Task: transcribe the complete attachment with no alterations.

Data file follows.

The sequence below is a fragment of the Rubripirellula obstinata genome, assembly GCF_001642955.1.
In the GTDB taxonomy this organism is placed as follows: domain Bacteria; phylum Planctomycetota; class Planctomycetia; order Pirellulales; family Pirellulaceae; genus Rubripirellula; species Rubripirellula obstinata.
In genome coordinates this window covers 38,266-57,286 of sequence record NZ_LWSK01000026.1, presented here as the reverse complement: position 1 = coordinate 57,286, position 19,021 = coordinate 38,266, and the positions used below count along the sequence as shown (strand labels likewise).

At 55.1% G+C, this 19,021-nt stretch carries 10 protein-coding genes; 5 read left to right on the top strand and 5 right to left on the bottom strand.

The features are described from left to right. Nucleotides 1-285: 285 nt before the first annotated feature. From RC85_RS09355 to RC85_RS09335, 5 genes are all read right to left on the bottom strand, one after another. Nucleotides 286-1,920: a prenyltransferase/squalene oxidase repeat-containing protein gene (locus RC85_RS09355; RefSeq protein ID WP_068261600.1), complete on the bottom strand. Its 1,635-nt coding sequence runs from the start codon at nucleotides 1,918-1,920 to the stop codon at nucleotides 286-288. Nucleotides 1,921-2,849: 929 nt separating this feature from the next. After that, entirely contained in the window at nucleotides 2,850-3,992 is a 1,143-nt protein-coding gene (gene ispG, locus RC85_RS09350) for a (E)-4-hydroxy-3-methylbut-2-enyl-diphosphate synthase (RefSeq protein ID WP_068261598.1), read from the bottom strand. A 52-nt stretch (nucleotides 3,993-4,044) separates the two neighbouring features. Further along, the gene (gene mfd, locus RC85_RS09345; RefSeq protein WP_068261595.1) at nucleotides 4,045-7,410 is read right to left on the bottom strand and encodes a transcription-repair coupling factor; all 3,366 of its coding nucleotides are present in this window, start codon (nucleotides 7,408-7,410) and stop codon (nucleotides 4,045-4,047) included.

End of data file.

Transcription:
The sequence below is a fragment of the Rubripirellula obstinata genome, assembly GCF_001642955.1.
In the GTDB taxonomy this organism is placed as follows: domain Bacteria; phylum Planctomycetota; class Planctomycetia; order Pirellulales; family Pirellulaceae; genus Rubripirellula; species Rubripirellula obstinata.
In genome coordinates this window covers 38,266-57,286 of sequence record NZ_LWSK01000026.1, presented here as the reverse complement: position 1 = coordinate 57,286, position 19,021 = coordinate 38,266, and the positions used below count along the sequence as shown (strand labels likewise).

At 55.1% G+C, this 19,021-nt stretch carries 10 protein-coding genes; 5 read left to right on the top strand and 5 right to left on the bottom strand.

The features are described from left to right. Nucleotides 1-285: 285 nt before the first annotated feature. From RC85_RS09355 to RC85_RS09335, 5 genes are all read right to left on the bottom strand, one after another. Nucleotides 286-1,920: a prenyltransferase/squalene oxidase repeat-containing protein gene (locus RC85_RS09355; RefSeq protein ID WP_068261600.1), complete on the bottom strand. Its 1,635-nt coding sequence runs from the start codon at nucleotides 1,918-1,920 to the stop codon at nucleotides 286-288. Nucleotides 1,921-2,849: 929 nt separating this feature from the next. After that, entirely contained in the window at nucleotides 2,850-3,992 is a 1,143-nt protein-coding gene (gene ispG, locus RC85_RS09350) for a (E)-4-hydroxy-3-methylbut-2-enyl-diphosphate synthase (RefSeq protein ID WP_068261598.1), read from the bottom strand. A 52-nt stretch (nucleotides 3,993-4,044) separates the two neighbouring features. Further along, the gene (gene mfd, locus RC85_RS09345; RefSeq protein WP_068261595.1) at nucleotides 4,045-7,410 is read right to left on the bottom strand and encodes a transcription-repair coupling factor; all 3,366 of its coding nucleotides are present in this window, start codon (nucleotides 7,408-7,410) and stop codon (nucleotides 4,045-4,047) included.